Ever since the Zika virus was linked to possible birth defects in newborns, abortion activists have been drumming up fears among pregnant women and encouraging them to abort their unborn babies.
The mosquito-borne virus, a major concern in South America, is believed to be linked to microcephaly, a neurological disorder where a baby’s head is significantly smaller and the brain is abnormally developed, according to the Mayo Clinic. The condition is not typically fatal, but it can cause health problems throughout the child’s life.
The relationship between virus and microcephaly has not been confirmed; however, several South American countries report that the number of babies born with the disorder has been increasing drastically with the spread of the virus.
Abortion is widely illegal in South America, but that has not stopped some abortion groups from offering them anyway. In February, the radical group Women on Web began advertising dangerous mail-order abortion drugs to women in South America who may be infected with the virus. To receive the abortion drug, women must fill out an online consultation form. The group then ships out the drugs in the mail.
However, the group told the Los Angeles Times this week that authorities in Brazil have confiscated many of their abortion packages:
Now, however, the group has temporarily suspended its operations in the country because Brazilian authorities have confiscated the drugs in the mail. Abortion is prohibited in most instances in Brazil, and the drugs are illegal.
“It’s not fair to tell women they are going to get a package, and it will not arrive to them,” said Leticia Zenevich, a spokeswoman for the advocacy group, Women on Web. “It’s very tragic.”
Even in the face of the Zika virus, providing pregnancy-ending alternatives to women in a country where abortion is in most cases illegal is proving to be nearly impossible, Zenevich said.
Women on Web, a Canadian group that is based in the Netherlands and operates worldwide, said in February that it had sent “dozens of packages” to women in Brazil but only two packages had arrived. The rest were apparently seized. The packages provided by Women on Web contained misoprostol and mifepristone, which can end a pregnancy.
Authorities acknowledge that they are confiscating abortion drugs sent in the mail because the medicines are banned in Brazil.
The Brazilian Health Surveillance Agency said it was illegal for individuals to receive misoprostol — an abortive substance best known in Brazil by the brand name Cytotec — in the mail.
The pro-abortion group said 95 percent of the abortion drugs that they sent to Brazil have been seized by authorities.
The group did not say exactly how many mail-order abortion drugs it has sent in the past year, but it reported being contacted by tens of thousands of women in Central and South America, asking about abortions.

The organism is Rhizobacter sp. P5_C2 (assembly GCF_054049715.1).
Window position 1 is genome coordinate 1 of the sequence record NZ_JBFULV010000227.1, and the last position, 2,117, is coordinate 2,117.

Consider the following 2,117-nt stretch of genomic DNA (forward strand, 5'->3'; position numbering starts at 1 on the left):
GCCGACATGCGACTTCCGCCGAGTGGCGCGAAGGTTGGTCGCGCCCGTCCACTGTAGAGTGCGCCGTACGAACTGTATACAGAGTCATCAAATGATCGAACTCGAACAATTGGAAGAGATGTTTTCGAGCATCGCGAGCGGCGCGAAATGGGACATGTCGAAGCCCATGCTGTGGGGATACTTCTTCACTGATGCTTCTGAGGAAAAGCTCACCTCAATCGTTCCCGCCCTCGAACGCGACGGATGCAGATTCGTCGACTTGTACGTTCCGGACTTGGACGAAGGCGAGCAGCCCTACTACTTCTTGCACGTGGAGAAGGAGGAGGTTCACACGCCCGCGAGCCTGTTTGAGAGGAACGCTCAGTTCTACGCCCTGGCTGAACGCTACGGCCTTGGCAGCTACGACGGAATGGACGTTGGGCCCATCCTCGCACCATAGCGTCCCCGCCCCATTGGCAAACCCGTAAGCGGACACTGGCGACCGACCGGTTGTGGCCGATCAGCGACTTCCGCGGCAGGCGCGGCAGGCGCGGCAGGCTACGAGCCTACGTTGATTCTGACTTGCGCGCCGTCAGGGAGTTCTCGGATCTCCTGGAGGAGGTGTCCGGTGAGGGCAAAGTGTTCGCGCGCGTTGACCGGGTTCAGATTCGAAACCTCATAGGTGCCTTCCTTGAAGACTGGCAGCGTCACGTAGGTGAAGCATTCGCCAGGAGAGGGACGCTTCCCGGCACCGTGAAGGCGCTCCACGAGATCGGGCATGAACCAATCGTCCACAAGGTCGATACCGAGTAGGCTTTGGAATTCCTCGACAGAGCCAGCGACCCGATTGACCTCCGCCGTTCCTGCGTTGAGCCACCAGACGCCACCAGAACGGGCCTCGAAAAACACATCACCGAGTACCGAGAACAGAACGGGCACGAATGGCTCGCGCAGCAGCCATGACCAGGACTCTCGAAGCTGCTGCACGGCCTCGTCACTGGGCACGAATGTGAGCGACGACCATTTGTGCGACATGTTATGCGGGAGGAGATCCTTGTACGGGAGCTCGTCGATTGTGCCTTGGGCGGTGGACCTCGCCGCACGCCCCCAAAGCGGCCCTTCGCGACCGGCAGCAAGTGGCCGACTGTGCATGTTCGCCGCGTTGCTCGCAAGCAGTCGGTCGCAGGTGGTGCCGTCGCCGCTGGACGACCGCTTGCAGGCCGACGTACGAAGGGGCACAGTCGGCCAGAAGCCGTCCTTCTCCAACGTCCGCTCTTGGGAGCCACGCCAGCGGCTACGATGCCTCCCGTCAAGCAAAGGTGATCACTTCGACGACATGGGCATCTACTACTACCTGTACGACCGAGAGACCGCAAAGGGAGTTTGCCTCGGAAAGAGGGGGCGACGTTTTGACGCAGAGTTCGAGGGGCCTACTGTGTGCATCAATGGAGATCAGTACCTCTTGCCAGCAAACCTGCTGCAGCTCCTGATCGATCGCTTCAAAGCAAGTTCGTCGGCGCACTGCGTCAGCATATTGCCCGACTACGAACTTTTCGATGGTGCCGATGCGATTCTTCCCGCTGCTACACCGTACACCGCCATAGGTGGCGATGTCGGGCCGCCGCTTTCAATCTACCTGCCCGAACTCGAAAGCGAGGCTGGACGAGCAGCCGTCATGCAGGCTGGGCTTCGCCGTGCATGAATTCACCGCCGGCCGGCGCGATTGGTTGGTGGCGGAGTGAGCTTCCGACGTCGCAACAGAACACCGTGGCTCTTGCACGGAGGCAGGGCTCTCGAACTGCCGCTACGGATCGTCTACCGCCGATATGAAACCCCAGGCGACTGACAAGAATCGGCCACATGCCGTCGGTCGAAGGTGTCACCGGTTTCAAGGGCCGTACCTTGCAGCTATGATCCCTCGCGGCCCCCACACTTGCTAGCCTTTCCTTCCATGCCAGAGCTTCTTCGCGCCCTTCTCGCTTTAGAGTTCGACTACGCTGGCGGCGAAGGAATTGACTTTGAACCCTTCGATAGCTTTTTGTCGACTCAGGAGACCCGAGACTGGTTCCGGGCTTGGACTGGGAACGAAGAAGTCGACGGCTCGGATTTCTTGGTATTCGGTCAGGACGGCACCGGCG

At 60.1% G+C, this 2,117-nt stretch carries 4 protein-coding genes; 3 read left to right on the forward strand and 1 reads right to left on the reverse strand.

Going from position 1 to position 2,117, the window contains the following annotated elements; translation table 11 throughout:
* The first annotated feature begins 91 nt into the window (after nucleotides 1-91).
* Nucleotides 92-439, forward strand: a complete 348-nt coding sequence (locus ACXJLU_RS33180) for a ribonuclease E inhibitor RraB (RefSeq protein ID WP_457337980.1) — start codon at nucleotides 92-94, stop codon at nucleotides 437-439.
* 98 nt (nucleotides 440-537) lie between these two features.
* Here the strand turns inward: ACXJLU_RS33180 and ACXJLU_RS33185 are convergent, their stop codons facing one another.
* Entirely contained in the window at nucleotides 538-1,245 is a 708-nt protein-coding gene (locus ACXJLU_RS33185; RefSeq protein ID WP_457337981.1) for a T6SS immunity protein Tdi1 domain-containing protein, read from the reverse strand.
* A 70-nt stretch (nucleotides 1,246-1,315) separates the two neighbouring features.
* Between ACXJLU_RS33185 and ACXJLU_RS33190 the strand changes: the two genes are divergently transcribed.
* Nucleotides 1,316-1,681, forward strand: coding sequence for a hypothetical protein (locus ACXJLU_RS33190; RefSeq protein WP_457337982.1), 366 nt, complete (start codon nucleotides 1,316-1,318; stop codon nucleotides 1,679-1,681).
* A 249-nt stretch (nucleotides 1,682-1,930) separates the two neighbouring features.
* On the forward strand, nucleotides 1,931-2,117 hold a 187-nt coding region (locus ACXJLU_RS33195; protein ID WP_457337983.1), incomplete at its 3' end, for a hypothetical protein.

The abortion group’s actions are extremely troubling for multiple reasons. One of the problems with Zika is that it is difficult to diagnose. Health authorities say people who are infected do not necessarily show symptoms of the virus; and when they do, their symptoms can look like other illnesses. So pregnant women could take the abortion pills without knowing if they really have the virus.
Similarly, conditions like microcephaly often are not diagnosed until women are 20 weeks pregnant or later. In offering the mail-order abortion drugs, which are typically used up to nine weeks of pregnancy, the Women on Web group fails to mention that there is very little way of knowing at that point if the unborn baby has the disorder. Women could very likely be aborting healthy unborn babies.
In addition, the World Health Organization notes that the chemical abortion drugs require “close medical supervision” – something the Netherlands group does not provide. If women suffer complications, which are not uncommon with chemical abortions, the women are left all alone. In America, where emergency medical care often is readily available, the Food and Drug Administration documented at least 14 women’s deaths and 2,207 injuries from abortion drugs in the past 12 years, LifeNews previously reported.
The situation also is troubling because abortion activists believe people with disabilities like microcephaly should be aborted – an idea that concerns many disability rights advocates, even some who support legalized abortion. Families who have experiences with microcephaly also are speaking out against the abortion push, likening it to euthanasia.
This is not the first time Women on Web/Women on Waves has tried this type of stunt. In 2015, LifeNews reported the group was using drones to deliver abortion drugs to Ireland and Poland in violation of the countries’ pro-life laws protecting unborn babies from abortion.
Meanwhile, pro-abortion groups also are pressuring pro-life South American countries to allow women to abort their disabled babies because of the Zika virus. Earlier this month, the Chile House voted to allow abortions on disabled babies and babies who were conceived in rape, LifeNews reported. However, in February, Paraguay officials said their country will continue to support unborn babies’ right to life as they deal with the health crisis.